Restoring a database to an earlier version using a dump is easy: drop the database, recreate it and load the dump. But what happens if you don’t have the necessary rights on the database server for droping and creating databases. In that case you have to drop the tables one by one before loading the dump. How can we do this efficiently?
Edward A. Webb has a nice one-liner in his post :
mysqldump -uuser -ppassword --no-data --add-drop-table database \ | grep ^DROP | mysql -uuser -ppassword database
Still, mysqldump returns more data than we need (all these “CREATE TABLE” statements).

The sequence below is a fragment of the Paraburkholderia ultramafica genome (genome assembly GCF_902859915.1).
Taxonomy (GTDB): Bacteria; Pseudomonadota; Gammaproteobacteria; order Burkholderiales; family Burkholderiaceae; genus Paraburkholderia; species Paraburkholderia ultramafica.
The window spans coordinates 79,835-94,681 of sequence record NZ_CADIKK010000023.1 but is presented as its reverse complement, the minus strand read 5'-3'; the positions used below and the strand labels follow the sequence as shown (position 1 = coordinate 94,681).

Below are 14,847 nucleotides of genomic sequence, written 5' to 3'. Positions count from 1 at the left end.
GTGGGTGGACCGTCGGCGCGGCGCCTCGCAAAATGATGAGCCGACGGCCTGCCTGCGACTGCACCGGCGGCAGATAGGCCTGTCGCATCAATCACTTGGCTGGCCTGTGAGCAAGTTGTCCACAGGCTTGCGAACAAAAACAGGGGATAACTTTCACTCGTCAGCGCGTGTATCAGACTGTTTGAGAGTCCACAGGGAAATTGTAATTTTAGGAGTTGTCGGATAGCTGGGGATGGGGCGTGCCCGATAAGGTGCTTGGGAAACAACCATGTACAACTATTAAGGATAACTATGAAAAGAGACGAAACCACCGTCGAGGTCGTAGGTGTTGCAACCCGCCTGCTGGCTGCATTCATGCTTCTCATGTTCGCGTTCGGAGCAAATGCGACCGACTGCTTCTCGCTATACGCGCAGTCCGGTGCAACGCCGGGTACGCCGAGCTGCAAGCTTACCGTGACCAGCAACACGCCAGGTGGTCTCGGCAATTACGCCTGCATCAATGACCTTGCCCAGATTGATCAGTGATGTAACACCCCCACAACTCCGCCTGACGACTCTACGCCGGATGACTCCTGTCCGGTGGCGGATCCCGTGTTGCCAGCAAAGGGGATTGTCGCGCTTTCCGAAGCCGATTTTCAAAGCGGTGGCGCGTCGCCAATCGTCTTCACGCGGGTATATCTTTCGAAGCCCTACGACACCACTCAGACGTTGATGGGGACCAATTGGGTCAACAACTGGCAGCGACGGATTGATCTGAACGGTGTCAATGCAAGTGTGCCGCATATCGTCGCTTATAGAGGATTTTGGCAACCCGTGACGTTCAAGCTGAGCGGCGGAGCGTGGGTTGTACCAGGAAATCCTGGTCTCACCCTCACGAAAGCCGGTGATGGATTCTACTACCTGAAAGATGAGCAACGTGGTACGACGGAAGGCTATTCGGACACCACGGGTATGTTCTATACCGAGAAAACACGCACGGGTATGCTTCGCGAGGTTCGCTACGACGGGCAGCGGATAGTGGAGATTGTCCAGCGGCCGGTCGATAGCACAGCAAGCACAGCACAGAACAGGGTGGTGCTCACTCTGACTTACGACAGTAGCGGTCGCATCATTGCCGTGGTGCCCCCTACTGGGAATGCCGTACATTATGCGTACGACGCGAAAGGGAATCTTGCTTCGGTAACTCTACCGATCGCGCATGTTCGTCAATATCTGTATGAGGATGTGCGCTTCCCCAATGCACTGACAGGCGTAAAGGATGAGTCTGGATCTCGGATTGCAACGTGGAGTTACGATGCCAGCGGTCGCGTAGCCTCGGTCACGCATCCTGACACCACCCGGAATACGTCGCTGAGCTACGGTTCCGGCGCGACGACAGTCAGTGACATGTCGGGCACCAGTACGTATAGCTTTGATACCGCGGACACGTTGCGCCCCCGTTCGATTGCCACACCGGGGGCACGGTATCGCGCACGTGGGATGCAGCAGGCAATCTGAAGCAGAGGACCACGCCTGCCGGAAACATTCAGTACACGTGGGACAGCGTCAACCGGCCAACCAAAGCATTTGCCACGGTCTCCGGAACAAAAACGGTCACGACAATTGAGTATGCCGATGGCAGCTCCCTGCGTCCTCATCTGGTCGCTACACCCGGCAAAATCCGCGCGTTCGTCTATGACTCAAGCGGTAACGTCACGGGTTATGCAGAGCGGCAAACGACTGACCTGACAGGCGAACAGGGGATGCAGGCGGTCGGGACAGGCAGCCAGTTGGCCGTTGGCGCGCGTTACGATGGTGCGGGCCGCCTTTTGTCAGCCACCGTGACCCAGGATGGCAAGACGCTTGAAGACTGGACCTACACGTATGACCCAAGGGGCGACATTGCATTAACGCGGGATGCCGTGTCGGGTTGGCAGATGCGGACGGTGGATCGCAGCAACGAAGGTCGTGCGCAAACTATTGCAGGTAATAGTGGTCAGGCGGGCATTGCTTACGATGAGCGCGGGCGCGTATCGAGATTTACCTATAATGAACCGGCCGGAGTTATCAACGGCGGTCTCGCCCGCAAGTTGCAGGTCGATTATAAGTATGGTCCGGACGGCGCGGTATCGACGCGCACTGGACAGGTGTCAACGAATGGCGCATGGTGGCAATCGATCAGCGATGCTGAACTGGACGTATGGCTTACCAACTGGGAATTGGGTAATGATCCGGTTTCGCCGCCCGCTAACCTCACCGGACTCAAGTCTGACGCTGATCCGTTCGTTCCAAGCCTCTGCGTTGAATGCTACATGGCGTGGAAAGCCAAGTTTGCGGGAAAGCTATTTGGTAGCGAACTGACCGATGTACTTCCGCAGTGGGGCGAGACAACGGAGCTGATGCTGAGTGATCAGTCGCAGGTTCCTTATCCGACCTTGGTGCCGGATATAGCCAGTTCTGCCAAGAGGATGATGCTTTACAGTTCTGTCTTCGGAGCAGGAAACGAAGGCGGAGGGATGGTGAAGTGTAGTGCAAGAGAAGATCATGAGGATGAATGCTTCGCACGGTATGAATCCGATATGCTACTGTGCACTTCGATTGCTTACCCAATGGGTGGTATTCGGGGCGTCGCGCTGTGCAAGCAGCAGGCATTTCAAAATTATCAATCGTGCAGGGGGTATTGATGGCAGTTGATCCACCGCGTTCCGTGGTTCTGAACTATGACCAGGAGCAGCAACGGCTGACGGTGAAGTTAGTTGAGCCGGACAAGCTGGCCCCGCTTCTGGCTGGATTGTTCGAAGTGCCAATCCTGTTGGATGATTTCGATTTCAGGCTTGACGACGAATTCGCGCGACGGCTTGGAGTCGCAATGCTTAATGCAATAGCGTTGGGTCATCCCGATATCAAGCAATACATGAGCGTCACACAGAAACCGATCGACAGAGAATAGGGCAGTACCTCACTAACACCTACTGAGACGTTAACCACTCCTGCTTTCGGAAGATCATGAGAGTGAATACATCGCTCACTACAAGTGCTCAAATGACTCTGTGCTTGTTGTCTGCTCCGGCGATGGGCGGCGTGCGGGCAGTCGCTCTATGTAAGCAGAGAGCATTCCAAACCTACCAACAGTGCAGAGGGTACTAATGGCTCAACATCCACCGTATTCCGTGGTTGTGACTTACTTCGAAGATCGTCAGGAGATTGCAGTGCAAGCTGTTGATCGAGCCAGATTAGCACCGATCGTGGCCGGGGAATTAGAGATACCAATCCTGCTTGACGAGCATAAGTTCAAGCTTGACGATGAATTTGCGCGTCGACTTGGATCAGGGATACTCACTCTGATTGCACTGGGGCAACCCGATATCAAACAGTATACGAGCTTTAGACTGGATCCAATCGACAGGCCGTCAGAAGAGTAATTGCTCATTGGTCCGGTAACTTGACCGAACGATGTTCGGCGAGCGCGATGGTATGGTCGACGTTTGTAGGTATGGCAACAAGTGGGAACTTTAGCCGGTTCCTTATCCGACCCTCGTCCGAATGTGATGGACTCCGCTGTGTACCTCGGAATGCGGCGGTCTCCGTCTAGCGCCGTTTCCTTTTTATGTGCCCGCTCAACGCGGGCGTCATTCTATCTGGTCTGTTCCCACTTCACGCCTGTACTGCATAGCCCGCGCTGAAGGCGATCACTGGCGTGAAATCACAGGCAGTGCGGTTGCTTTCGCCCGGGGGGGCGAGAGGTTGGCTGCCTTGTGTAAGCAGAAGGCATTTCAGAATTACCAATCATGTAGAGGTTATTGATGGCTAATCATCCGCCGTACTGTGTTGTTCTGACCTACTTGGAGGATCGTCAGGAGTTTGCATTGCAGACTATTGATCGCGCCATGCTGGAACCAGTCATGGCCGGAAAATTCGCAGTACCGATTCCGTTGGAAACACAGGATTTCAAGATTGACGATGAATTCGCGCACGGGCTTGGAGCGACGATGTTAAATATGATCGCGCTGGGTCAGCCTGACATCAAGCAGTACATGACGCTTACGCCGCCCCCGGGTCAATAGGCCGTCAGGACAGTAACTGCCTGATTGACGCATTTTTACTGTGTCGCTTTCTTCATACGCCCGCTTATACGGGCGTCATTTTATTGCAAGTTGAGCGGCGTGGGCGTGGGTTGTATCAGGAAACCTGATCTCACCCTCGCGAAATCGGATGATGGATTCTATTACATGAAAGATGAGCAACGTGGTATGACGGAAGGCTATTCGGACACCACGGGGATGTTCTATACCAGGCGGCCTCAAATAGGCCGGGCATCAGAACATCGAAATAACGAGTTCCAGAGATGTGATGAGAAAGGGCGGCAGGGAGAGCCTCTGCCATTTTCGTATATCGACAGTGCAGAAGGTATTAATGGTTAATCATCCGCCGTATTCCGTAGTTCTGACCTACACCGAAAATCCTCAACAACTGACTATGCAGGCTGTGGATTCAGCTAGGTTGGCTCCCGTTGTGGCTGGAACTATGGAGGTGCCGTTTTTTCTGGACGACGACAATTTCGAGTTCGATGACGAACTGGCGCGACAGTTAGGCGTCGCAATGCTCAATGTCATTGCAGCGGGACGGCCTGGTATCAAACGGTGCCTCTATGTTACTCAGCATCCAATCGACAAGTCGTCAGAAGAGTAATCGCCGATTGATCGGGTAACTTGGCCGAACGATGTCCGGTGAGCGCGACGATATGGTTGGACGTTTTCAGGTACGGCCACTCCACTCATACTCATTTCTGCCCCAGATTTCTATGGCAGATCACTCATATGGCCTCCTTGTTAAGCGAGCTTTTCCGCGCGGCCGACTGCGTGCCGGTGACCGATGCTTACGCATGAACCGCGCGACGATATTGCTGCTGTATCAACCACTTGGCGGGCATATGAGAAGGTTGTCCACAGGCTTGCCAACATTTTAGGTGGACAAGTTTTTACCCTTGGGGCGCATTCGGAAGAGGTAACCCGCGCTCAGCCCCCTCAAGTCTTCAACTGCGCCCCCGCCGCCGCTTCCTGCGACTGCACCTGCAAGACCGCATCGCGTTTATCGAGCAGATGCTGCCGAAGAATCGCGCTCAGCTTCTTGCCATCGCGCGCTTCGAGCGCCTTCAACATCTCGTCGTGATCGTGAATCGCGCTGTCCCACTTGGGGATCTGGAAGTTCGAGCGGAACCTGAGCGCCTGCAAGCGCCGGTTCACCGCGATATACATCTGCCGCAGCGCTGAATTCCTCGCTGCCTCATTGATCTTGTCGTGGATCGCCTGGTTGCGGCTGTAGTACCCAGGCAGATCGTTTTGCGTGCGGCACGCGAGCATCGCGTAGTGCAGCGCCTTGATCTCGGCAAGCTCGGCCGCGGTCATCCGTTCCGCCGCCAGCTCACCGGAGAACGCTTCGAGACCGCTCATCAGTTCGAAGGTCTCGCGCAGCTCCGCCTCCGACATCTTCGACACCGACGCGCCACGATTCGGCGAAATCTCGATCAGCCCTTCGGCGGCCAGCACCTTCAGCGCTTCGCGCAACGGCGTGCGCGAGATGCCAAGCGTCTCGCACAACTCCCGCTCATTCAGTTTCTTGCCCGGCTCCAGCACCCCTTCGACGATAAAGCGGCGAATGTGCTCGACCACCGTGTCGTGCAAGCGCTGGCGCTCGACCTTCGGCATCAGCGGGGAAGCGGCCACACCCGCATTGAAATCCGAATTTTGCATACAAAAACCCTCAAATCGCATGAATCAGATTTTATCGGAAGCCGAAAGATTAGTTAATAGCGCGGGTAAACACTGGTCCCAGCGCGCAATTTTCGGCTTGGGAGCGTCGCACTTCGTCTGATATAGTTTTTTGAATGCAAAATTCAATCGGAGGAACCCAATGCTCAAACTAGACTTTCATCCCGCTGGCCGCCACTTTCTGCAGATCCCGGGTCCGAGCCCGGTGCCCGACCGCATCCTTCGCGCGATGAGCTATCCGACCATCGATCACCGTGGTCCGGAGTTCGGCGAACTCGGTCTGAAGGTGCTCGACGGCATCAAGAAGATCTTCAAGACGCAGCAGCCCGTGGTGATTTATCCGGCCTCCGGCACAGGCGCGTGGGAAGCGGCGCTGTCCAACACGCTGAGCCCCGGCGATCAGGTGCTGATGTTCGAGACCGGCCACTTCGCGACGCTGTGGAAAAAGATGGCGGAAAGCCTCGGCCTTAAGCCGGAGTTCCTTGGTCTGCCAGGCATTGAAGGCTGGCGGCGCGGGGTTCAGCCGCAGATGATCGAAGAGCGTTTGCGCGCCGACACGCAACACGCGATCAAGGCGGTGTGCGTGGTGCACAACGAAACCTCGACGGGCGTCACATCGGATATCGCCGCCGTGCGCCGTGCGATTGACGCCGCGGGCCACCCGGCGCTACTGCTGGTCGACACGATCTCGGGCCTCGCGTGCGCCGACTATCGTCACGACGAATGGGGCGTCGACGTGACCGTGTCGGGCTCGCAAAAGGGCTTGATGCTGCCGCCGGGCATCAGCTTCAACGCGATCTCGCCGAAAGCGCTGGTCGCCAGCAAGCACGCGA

I think we can do it more efficiently by asking the server directly:
mysql -uuser -ppass -e "show tables" --skip-column-names database \ | sed -e "s/.*/DROP TABLE IF EXISTS \`&\`;/" \ | mysql -uuser -ppass database
show tables statement returns all the tables of the database in a column with a title like “Tables_in_database”, which we don’t need. We can get rid of it by either piping the result first to
tail -n +2 - or by using the
--skip-column-names option of the mysql client. We can then use sed to construct the correct statement: the
"&" refers to the string that matched in the first part of the search and replace expression, which in this case is the table name.
Instead of sed we may use xargs (and maybe it’s a bit more efficient):
mysql -uuser -ppass -e "show tables" --skip-column-names database \ | xargs -L 1 -I %t echo DROP TABLE IF EXISTS \`%t\`\; \ | mysql -uuser -ppass database